Ah, the left back. It's one of the most underappreciated positions on the pitch, yet has still brought us some of the greatest players to ever play the game.
We've already taken a deep look into how the right back role evolved over time, and in what is probably the least surprising thing you'll ever hear, the left back role actually followed a fairly similar path.
Back in football's dark ages, 'left back' wasn't a position. You might well have been a left-sided 'full back', but even that wasn't what you might think. Contrary to the modern interpretation, the full back of yesteryear was a centre back who sometimes drifted out wide to deal with wingers.
The problem was that if you were a centre back, there was a good chance you were huge and heavy, so as soon as an agile winger came at you, it was game over. If you could catch him, you'd stop him, but you definitely weren't catching him.
To combat that, we saw managers turn to football's outcasts to save the day. Those who were too small to be a centre back were given a chance to reinvent themselves as a full back as they usually had a competent combination of physicality and speed.
The full backs did well as auxiliary defenders, so their job remained the same for years. Stay back and defend, and only head forward if it was safe.
There were a few attacking stars, such as German Paul Breitner, but they were still in the minority. However, in 1995, life changed for left backs, and there are two men who can take credit for that.
The first is Roberto Carlos, the diminutive Brazilian who arrived at Inter a year earlier to find himself thrust into an attacking role because of his size. Standing at 5'6, there was simply no way he could be relied on at the back, and Inter boss Roy Hodgson was so confident of that that he shipped Carlos off to Real Madrid after the Brazilian voiced his desire to be a left back.
As we all know, Carlos' historic success with Real helped reinvent the left back role, but one person who perhaps doesn't get enough credit is Arsène Wenger, who moved to Arsenal in 1996 to try and build a dominant, attacking force.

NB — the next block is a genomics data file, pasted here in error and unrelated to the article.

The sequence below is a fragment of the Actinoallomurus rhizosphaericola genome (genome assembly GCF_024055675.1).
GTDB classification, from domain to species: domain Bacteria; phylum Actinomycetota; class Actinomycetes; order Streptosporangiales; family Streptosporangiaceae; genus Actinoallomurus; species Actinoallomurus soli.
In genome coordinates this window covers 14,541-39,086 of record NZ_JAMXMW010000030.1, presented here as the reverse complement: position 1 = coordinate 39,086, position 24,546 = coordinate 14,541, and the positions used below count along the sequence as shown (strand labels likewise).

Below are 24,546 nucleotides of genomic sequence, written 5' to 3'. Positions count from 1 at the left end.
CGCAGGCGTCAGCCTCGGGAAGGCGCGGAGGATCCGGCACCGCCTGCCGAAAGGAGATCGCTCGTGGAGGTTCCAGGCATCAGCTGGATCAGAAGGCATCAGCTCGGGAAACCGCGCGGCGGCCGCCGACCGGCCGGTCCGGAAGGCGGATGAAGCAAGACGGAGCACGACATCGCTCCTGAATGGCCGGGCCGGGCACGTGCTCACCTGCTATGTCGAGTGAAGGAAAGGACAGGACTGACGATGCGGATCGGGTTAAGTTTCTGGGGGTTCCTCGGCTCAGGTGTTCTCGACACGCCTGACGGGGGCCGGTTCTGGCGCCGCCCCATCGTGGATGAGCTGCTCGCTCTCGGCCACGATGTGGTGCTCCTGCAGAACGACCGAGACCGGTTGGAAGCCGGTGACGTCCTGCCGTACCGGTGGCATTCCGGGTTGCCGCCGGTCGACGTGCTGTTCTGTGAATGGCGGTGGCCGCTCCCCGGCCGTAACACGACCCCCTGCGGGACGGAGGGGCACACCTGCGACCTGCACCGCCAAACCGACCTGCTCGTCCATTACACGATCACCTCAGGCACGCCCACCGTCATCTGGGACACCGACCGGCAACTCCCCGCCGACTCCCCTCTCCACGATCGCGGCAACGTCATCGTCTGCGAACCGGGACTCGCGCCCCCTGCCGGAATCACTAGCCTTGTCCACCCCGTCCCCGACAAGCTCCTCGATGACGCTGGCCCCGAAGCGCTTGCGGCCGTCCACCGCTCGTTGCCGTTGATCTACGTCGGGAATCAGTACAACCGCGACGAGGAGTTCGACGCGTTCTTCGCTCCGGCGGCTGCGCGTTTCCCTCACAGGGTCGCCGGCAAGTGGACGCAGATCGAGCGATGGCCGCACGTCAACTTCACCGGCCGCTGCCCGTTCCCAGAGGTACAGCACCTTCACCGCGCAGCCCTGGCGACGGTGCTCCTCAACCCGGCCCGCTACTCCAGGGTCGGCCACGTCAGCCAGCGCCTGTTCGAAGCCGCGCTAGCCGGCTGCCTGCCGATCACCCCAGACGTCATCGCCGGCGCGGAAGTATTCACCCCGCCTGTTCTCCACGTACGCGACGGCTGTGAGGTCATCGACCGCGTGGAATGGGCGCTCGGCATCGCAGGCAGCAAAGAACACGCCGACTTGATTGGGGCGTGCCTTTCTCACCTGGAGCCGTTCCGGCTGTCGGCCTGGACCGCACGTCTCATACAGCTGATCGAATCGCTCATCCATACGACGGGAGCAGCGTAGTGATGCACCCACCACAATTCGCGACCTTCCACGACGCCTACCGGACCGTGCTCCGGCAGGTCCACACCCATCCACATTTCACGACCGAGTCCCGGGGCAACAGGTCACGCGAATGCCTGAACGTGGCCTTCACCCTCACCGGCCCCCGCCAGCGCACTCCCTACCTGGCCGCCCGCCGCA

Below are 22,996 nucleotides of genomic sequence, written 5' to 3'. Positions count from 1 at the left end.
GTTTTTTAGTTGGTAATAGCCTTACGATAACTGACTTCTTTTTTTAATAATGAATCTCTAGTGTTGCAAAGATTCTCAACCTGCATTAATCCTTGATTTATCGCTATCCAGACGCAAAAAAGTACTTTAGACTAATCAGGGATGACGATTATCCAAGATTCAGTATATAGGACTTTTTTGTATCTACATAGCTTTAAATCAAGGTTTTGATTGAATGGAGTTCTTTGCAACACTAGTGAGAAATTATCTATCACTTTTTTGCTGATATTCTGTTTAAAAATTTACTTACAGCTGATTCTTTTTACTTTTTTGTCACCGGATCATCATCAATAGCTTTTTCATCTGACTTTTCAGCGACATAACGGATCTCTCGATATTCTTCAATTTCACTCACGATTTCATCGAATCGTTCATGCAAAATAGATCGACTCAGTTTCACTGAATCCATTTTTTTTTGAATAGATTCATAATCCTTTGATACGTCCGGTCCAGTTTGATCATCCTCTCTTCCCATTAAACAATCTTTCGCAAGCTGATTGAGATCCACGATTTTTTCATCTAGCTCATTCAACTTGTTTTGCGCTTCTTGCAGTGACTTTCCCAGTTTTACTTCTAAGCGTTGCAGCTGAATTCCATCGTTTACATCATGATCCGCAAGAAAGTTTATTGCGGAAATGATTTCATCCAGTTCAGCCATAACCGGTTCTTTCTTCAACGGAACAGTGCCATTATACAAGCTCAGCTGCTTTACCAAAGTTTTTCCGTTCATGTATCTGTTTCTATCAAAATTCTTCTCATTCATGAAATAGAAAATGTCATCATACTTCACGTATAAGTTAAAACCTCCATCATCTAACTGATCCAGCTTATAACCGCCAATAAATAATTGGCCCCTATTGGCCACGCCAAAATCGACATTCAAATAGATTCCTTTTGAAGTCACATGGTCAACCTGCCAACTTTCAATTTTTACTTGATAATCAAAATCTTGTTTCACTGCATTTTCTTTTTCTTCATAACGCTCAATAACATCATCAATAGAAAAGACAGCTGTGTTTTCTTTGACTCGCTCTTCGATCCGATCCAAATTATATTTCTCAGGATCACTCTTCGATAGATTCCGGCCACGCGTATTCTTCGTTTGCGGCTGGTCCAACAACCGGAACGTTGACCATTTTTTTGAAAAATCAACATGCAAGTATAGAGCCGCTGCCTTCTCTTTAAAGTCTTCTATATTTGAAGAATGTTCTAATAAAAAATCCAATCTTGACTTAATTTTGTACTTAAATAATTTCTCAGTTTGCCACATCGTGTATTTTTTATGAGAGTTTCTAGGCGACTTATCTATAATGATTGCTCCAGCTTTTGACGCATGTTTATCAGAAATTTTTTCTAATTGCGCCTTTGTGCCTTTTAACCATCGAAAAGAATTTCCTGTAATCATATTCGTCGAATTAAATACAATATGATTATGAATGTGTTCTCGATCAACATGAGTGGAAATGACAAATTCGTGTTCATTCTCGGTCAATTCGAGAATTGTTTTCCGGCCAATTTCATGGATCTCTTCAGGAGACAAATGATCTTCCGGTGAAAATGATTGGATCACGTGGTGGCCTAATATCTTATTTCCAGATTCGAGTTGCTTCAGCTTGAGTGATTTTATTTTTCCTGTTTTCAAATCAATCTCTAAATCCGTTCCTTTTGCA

The Frenchman wanted every attacking advantage possible, and he identified that left back Nigel Winterburn had the potential to offer that if he would only attack for once. While all the other left backs were defending, Wenger wanted Winterburn to change the game.
"Under George Graham, I would never get criticised for not joining up with attacks enough - but that all changed," Winterburn told The Telegraph. "When Wenger came, we were given more license to get forward and told to quickly get high and wide. Suddenly Lee [Dixon] and I were tasked with both going forward at the same time. Previously if he went forward, I stayed back."
Wenger focused on improving Winterburn's stamina to ensure he was physically capable of flying up and down the left flank all game, and after some arduous training sessions, the results became clear on the pitch.
Once Winterburn began to age, Ashley Cole was brought in to replace him, and the Englishman was the living embodiment of what a modern left back needed to be - fast, powerful and dangerous at both ends of the field.
The success of Winterburn, Cole and Carlos showed managers around the world that left backs were more than failed defenders. Not only was it perhaps the most physically challenging position on the pitch, but it was now a position which required immense skill at both ends of the field.
Kids around the world rose to the challenge of replicating that trio, and there are now countless examples of world-class left backs on show. The likes of Andy Robertson, Alphonso Davies, Theo Hernández and Robin Gosens all bring that unique skill blend week in, week out, and there are plenty of teenagers around the globe looking to follow suit.